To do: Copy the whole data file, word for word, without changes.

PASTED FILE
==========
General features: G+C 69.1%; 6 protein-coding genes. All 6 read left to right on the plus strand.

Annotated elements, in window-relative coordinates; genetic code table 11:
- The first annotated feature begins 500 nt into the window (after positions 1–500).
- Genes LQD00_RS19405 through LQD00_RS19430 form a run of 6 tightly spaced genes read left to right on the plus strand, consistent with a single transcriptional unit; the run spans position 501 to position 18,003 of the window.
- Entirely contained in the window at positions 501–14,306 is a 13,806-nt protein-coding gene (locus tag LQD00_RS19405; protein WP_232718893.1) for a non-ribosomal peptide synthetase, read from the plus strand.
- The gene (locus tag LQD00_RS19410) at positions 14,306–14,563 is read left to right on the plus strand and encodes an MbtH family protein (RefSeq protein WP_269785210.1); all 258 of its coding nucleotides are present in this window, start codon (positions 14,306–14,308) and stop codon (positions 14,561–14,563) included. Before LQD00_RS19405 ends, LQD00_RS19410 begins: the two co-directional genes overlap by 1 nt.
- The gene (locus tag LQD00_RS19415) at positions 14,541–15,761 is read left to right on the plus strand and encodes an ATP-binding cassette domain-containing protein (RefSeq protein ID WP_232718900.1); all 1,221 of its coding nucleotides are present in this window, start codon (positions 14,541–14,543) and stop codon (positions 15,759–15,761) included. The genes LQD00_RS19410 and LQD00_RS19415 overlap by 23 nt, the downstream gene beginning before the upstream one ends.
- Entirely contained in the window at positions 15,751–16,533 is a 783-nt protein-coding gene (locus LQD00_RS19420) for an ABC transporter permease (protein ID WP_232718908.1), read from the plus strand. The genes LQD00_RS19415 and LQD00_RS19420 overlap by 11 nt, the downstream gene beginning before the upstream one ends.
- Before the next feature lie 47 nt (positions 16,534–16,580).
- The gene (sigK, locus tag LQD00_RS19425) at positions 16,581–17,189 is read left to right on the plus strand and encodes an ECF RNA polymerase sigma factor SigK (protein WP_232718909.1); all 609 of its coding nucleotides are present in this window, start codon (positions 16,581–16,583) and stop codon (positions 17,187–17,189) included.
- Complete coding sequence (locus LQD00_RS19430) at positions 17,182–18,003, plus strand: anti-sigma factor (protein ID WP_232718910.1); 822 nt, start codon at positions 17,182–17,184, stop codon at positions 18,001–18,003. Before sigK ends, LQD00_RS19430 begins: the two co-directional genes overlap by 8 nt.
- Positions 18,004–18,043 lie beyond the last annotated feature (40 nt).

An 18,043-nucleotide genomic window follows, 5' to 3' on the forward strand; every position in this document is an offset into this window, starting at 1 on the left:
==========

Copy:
General features: G+C 69.1%; 6 protein-coding genes. All 6 read left to right on the plus strand.

Annotated elements, in window-relative coordinates; genetic code table 11:
- The first annotated feature begins 500 nt into the window (after positions 1–500).
- Genes LQD00_RS19405 through LQD00_RS19430 form a run of 6 tightly spaced genes read left to right on the plus strand, consistent with a single transcriptional unit; the run spans position 501 to position 18,003 of the window.
- Entirely contained in the window at positions 501–14,306 is a 13,806-nt protein-coding gene (locus tag LQD00_RS19405; protein WP_232718893.1) for a non-ribosomal peptide synthetase, read from the plus strand.
- The gene (locus tag LQD00_RS19410) at positions 14,306–14,563 is read left to right on the plus strand and encodes an MbtH family protein (RefSeq protein WP_269785210.1); all 258 of its coding nucleotides are present in this window, start codon (positions 14,306–14,308) and stop codon (positions 14,561–14,563) included. Before LQD00_RS19405 ends, LQD00_RS19410 begins: the two co-directional genes overlap by 1 nt.
- The gene (locus tag LQD00_RS19415) at positions 14,541–15,761 is read left to right on the plus strand and encodes an ATP-binding cassette domain-containing protein (RefSeq protein ID WP_232718900.1); all 1,221 of its coding nucleotides are present in this window, start codon (positions 14,541–14,543) and stop codon (positions 15,759–15,761) included. The genes LQD00_RS19410 and LQD00_RS19415 overlap by 23 nt, the downstream gene beginning before the upstream one ends.
- Entirely contained in the window at positions 15,751–16,533 is a 783-nt protein-coding gene (locus LQD00_RS19420) for an ABC transporter permease (protein ID WP_232718908.1), read from the plus strand. The genes LQD00_RS19415 and LQD00_RS19420 overlap by 11 nt, the downstream gene beginning before the upstream one ends.
- Before the next feature lie 47 nt (positions 16,534–16,580).
- The gene (sigK, locus tag LQD00_RS19425) at positions 16,581–17,189 is read left to right on the plus strand and encodes an ECF RNA polymerase sigma factor SigK (protein WP_232718909.1); all 609 of its coding nucleotides are present in this window, start codon (positions 16,581–16,583) and stop codon (positions 17,187–17,189) included.
- Complete coding sequence (locus LQD00_RS19430) at positions 17,182–18,003, plus strand: anti-sigma factor (protein ID WP_232718910.1); 822 nt, start codon at positions 17,182–17,184, stop codon at positions 18,001–18,003. Before sigK ends, LQD00_RS19430 begins: the two co-directional genes overlap by 8 nt.
- Positions 18,004–18,043 lie beyond the last annotated feature (40 nt).

An 18,043-nucleotide genomic window follows, 5' to 3' on the forward strand; every position in this document is an offset into this window, starting at 1 on the left: